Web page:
One thing i forgot to explain was that there is also no unfairness caused by having a HCP basis that is well over the highest average bowler. It just means bigger numbers for everyone. I bring this up because an association could simpley vote in something like so and such % of 250, for all HCP leagues or whatever number would be so high that no way would anyone in a HCP league there average over this. If it was 80% of 225 with no one over 225 and raised to 80% of 250, every bowler would have 0.8 x 25 = 20 pins more and thus have no influecne in the W/L column.

M Black
M Black

Posts: 125
Joined: Fri Dec 05, 2003 5:58 pm
Location: Wyoming

Just by coincidence I was doing a crossword puzzle recently and one clue was 'Disadvantages imposed on some competitors to equalize chances'. The answer was 'handicaps'. There is a general perception that handicaps are used to equalize chances, and I still wonder if the handicap systems in bowling really do equalize chance of lower average bowlers.

M Black asked for some people to say which handicap systems they like. I would like to be convinced that the systems are fair, as I think there are some basic faults at the present time.
Jim H

Posts: 94
Joined: Wed Jan 07, 2004 2:06 pm

### handicaps

Since I have finally gotten through to most of our leagues to raise the percentage of handicap, to fairness to all,most leagues are very even now. most use 90%, and use a basis higher then the top average in the house, say 220, since all of our leagues seem to have a mixture of high , med, and low average bowlers. I know of 2 leagues this year that went down to the last week to decide the champions. one 14 team league had a difference of 11 games between first and last place at the end of the year. another had a tie for second half winner and had to go to a rolloff, then tied again, and went to a 10 frame rolloff to decide the winner. Isn't that what we all want, is to have is a chance to compete and not be shut out halfway through the league and have people dropping out because they feel they have no chance.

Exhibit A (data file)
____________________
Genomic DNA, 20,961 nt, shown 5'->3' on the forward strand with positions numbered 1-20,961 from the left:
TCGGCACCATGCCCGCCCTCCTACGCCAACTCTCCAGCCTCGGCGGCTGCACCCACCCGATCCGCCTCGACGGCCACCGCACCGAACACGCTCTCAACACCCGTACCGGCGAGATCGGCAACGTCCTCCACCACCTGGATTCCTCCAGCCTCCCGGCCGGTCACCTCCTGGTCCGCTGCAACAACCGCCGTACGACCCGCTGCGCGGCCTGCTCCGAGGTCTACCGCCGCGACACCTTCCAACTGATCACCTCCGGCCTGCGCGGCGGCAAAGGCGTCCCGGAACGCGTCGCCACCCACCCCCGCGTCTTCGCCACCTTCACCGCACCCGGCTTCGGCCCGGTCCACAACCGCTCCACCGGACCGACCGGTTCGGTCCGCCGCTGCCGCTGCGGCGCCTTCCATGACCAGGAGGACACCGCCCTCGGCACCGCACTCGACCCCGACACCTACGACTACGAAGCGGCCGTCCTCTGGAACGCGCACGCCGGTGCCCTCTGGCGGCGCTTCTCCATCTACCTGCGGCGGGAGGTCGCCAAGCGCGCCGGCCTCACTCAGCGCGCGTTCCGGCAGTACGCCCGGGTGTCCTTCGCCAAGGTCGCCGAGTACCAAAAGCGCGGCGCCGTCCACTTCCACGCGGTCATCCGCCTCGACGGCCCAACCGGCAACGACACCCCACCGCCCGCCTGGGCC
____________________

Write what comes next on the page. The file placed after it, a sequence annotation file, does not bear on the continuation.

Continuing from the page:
wendall watkins
association manager
armadillosam

Posts: 7
Joined: Mon Dec 11, 2006 8:48 pm

Thanks for the information. I suspected that changing the percentage as well as the base would result in closer finishing league positions. Your experience confirms my suspicion. Does anyone out there have a similar experience? Or even an experience that in contradictory?

The more results that are posted the better.
Jim H

Posts: 94
Joined: Wed Jan 07, 2004 2:06 pm

### Re: handicap leagues

When determining handicap for a mixed league, there are two main issues to contend with:

A) A handicap system that is too low makes it difficult for lower average bowlers to compete for a league title;
B) A handicap system that is too high rewards sandbagging, especially for sweepstakes.

The end result of both of those situations is people choosing not to return for future seasons because they believe they are not getting a fair shake. So to determine the best way to resolve those issues, we need to look at what the current trends are, if they fall into either of the above categories and how they should be modified.